ISSN (Print) - 0012-9976 | ISSN (Online) - 2349-8846

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Migration, Transnational Flows, and Development in India

This paper was written as part of the research programme "Provincial Globalisation: The Impact of Reverse Transnational Flows in India's Regional Towns", a collaboration between the Amsterdam Institute for Social Science Research, University of Amsterdam, the Netherlands, and the National Institute of Advanced Studies, Bangalore, funded by the WOTRO Science for Global Development programme of the Netherlands Organisation for Scientifi c Research. A longer version has appeared as Provincial Globalisation Working Paper No 4 (Bangalore: NIAS and AISSR, 2012, available at www.provglo.org ). The authors acknowledge the contributions of Anant Maringanti to the development of the ideas presented here, and thank the other Provincial Globalisation team members for their inputs and Peggy Levitt and A R Vasavi for their advice. However, they are solely responsible for any errors or lacunae that remain. Carol Upadhya ( carol.upadhya@gmail.com ) is with the School of Social Sciences, National Institute of Advanced Studies Bangalore. Mario Rutten ( M.A.F.Rutten@uva.nl ) is with the Amsterdam School for Social Science Research, University of Amsterdam. The relationship between migration and development is a key area in research and policymaking. The contributions of international migrants to their home countries in the form of remittances, investments, and philanthropic donations are widely regarded as an important development resource. This paper reviews the migration and development debate and the current state of knowledge about flows of migrant resources to India and argues that tracing transnational connections and flows at the regional level will provide a more nuanced understanding of their social and economic implications.

Emergence of New Business Classes

India's New Capitalists: Caste, Business, and Industry in a Modern Nation by Harish Damodaran (Ranikhet: Permanent Black/New India Foundation), 2008;

The Minus Degrees

Degrees without Freedom? Education, Masculinities, and Unemployment in North India by Craig Jeffrey, Patricia Jeffery and Roger Jeffery;

Ethnographies of the Global Information Economy: Research Strategies and Methods

Globalisation and the increasing complexity of the contemporary world have posed serious methodological problems for sociologists and social anthropologists. This paper discusses new approaches, such as "global" and "multi-sited" ethnography that aim to capture these transformations. Drawing examples from a sociological study of the Indian information technology industry and its employees, it describes the research strategies and qualitative methods that were employed and some of the problems encountered. The paper also focuses on research strategies for the study of formal organisations, especially in the corporate world, and questions of reflexivity and research ethics.

Employment, Exclusion and 'Merit' in the Indian IT Industry

The Indian information technology industry is often represented as providing employment opportunities to a wider cross section of society than has been the case with other professional and white collar jobs. However, available data suggest that the social composition of the IT workforce is more homogeneous than is often supposed, in that the workforce is largely urban, middle class, and high/middle caste. The processes of exclusion that operate in the educational system and in recruitment as also the ideology of "merit" in the context of elite opposition to reservation, create this relative social homogeneity in the IT workforce.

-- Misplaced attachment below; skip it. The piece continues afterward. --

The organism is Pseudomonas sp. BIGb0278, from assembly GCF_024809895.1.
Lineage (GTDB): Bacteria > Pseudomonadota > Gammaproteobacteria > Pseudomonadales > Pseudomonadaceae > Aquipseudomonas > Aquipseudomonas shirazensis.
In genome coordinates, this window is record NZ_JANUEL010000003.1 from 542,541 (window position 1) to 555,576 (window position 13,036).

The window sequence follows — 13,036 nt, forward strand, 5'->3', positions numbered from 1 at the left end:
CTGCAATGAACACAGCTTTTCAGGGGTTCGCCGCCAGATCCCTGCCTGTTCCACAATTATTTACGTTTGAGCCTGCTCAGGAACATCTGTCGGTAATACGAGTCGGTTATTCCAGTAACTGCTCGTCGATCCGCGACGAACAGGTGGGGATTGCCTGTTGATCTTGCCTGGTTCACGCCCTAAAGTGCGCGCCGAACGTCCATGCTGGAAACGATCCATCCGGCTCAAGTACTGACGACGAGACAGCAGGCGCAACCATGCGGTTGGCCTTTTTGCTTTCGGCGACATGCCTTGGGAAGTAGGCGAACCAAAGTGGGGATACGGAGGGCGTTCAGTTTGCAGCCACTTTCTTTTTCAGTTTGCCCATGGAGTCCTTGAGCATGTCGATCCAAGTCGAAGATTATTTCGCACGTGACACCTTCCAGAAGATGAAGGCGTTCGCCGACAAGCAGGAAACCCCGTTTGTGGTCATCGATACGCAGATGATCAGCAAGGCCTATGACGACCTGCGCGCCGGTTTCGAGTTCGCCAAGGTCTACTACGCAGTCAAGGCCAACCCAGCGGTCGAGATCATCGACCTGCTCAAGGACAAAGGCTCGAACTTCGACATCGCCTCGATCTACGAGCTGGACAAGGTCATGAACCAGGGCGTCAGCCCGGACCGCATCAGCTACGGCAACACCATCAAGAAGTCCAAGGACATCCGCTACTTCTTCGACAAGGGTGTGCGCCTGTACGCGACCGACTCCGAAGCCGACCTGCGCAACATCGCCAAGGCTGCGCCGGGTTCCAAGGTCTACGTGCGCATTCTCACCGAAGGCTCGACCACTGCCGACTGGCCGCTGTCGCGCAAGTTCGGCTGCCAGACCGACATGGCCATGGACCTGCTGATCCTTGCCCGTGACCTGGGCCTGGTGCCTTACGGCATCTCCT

Community Rights in Land in Jharkhand

This paper examines the manner in which community land rights, which were recognised in the Chhotanagpur Tenancy Act, have been abrogated since independence due to various changes in the law and land revenue system, and the conflicts that have arisen as a result.

A New Transnational Capitalist Class?

The software industry has produced a new kind of transnational capitalist class in India. Most of the founders of software firms have come from the 'middle class', building on their cultural capital of higher education and social capital acquired through professional careers. This class, and the IT industry to which it belongs are also distinguished by their global integration and relative autonomy from the 'old' Indian economy dominated by the public sector and a nationalist capitalist class. The entry of multinationals into the IT industry has produced synergies that have helped it to grow and, for these reasons, the IT business class is also one of the most outspoken votaries of globalisation.

Borrowing for Development

This study of a single World Bank-funded Scheme, the Karnataka State Highways Improvement Project, is not just an evaluation of this project, but a means of discussing the larger issues that arise from this pattern of externally-funded development.

Gender in Feminist Theory

Gender by V Geetha; Theorising Feminism Series, Stree, Kolkata, 2002; pp xvi + 149, Rs 175.

Set This House on Fire

having achieved high levels of telephone density and household penetration, under a regime of low rentals subsidised from long distance charges, are now restructuring their tariffs. Even so, they are maintaining rentals for residential telephones significantly below those for business. They have also developed some fairly com- plex systems of subsidies for their weaker sections and rural areas. TRAI does not propose to adopt even these strategies.

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